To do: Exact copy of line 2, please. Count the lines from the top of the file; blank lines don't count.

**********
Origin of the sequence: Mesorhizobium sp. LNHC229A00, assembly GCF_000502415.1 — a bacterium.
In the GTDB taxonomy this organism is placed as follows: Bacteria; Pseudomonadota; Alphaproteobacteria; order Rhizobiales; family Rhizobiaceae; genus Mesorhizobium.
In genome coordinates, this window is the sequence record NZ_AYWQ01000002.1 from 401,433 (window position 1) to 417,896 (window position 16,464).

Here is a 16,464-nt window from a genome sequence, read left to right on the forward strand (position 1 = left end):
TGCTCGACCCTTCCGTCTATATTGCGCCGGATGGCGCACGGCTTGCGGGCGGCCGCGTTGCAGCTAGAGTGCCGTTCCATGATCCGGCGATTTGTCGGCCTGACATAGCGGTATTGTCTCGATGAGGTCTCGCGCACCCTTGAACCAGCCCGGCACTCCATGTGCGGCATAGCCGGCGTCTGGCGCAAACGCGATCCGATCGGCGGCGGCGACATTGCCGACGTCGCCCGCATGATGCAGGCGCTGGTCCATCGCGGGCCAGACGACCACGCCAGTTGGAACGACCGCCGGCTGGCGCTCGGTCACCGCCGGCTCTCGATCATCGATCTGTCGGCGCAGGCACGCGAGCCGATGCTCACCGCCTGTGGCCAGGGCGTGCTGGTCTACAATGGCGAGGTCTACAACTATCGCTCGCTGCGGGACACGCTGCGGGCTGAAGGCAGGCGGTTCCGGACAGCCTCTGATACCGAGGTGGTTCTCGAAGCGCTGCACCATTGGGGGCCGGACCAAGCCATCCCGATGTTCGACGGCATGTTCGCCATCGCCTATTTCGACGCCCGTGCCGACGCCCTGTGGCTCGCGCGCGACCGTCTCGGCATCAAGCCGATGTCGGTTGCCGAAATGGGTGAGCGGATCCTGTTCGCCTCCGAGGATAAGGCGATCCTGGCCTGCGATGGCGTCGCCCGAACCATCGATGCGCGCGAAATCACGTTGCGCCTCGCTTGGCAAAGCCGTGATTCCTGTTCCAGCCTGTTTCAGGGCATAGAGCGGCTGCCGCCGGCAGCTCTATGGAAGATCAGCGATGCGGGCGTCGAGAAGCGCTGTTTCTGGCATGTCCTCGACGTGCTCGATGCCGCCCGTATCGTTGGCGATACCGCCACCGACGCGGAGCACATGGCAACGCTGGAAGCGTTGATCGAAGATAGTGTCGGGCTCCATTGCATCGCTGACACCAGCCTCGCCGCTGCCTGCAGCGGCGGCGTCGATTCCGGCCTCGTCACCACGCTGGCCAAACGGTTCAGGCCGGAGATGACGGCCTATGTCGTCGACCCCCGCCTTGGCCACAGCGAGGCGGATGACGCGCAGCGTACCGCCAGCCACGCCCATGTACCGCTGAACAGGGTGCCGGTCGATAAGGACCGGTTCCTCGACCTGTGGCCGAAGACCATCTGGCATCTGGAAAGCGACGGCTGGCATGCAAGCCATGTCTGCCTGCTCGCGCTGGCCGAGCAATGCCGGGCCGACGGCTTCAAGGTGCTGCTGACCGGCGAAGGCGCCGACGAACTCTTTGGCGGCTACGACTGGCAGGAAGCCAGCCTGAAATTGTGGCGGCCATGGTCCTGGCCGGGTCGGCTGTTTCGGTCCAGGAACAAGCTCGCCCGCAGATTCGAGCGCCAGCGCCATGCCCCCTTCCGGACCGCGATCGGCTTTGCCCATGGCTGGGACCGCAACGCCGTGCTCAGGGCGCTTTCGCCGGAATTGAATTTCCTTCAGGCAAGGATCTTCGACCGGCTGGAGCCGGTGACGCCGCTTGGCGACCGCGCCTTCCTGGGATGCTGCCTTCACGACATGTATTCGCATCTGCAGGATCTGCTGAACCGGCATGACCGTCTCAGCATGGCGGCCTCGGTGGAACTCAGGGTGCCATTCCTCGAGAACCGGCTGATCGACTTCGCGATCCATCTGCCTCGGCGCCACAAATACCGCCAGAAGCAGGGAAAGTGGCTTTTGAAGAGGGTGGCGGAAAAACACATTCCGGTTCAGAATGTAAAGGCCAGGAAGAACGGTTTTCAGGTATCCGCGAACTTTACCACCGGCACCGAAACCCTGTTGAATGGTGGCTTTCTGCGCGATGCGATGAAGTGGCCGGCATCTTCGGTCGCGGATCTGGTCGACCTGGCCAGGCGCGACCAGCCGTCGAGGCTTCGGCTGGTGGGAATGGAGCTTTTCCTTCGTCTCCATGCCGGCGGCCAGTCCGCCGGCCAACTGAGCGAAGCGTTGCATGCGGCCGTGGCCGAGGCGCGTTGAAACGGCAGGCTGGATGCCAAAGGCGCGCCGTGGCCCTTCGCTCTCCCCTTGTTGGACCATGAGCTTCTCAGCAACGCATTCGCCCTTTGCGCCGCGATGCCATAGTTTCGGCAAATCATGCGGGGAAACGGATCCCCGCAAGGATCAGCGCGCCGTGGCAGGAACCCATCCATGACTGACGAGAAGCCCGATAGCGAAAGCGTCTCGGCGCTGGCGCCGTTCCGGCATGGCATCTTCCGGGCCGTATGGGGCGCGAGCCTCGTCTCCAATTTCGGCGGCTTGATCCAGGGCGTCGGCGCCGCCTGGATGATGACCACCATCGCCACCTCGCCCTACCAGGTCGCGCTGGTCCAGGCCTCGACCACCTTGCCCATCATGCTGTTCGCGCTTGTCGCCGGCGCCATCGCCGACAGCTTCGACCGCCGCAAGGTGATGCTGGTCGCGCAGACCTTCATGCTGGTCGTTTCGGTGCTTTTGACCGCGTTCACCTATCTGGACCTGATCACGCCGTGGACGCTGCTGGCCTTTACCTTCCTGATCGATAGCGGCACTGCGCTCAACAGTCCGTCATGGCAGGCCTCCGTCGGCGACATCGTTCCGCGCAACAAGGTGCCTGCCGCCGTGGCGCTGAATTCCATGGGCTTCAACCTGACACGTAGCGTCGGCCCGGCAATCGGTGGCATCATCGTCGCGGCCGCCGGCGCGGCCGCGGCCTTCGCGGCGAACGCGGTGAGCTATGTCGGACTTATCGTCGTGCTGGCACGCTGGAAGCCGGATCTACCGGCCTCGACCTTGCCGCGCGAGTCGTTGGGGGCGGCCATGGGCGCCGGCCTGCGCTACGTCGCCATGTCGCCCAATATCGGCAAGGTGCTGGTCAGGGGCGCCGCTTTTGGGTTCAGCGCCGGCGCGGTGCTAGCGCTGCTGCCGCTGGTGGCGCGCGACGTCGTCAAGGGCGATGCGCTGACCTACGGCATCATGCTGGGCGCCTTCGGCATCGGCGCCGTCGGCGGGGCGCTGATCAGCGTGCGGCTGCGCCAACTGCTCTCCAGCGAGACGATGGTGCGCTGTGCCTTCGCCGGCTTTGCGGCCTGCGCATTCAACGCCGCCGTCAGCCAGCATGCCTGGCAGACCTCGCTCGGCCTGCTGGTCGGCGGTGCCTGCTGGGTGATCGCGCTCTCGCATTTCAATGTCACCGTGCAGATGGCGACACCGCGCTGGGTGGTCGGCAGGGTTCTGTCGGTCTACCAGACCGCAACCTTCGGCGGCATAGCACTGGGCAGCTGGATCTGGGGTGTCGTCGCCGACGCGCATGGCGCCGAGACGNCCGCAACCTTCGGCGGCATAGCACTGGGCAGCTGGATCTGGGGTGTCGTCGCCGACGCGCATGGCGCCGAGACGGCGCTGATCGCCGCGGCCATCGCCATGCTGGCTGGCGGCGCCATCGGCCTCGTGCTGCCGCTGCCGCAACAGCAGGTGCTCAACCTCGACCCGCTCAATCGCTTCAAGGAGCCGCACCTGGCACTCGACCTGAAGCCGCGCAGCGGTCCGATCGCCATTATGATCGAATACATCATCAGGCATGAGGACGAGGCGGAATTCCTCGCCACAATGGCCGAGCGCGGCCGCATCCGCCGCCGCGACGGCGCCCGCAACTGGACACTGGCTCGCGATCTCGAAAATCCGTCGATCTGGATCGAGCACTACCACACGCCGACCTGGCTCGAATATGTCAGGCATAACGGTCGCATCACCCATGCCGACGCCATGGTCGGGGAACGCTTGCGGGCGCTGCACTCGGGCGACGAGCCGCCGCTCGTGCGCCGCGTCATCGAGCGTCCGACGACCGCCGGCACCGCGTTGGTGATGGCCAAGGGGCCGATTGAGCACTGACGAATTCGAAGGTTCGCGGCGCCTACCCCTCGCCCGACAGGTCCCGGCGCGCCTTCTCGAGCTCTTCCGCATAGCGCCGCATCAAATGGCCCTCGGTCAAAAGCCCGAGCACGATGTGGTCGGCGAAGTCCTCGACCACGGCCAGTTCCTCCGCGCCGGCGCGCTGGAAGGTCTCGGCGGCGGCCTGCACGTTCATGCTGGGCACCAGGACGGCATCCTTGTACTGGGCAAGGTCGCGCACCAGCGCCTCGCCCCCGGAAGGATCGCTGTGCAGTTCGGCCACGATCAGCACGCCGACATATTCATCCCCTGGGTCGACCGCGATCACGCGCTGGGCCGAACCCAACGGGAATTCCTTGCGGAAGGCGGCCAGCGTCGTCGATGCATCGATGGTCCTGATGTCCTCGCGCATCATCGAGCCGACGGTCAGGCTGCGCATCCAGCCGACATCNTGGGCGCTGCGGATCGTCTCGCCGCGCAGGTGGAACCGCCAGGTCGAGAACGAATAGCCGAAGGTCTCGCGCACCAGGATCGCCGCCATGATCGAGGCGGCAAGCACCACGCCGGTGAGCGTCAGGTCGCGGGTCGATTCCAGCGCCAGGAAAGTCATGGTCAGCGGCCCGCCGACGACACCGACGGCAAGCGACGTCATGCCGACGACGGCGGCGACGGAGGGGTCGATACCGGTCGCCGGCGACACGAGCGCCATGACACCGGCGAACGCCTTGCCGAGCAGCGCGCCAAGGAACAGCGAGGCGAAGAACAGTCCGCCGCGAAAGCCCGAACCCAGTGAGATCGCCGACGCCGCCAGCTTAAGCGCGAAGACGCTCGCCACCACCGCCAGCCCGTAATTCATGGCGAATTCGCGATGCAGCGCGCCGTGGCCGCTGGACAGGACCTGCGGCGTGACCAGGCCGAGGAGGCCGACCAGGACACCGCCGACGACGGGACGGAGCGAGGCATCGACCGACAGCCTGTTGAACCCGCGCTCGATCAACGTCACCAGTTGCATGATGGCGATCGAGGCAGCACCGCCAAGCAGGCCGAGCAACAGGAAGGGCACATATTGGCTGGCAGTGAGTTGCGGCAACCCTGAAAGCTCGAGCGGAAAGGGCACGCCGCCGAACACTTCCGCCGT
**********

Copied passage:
In the GTDB taxonomy this organism is placed as follows: Bacteria; Pseudomonadota; Alphaproteobacteria; order Rhizobiales; family Rhizobiaceae; genus Mesorhizobium.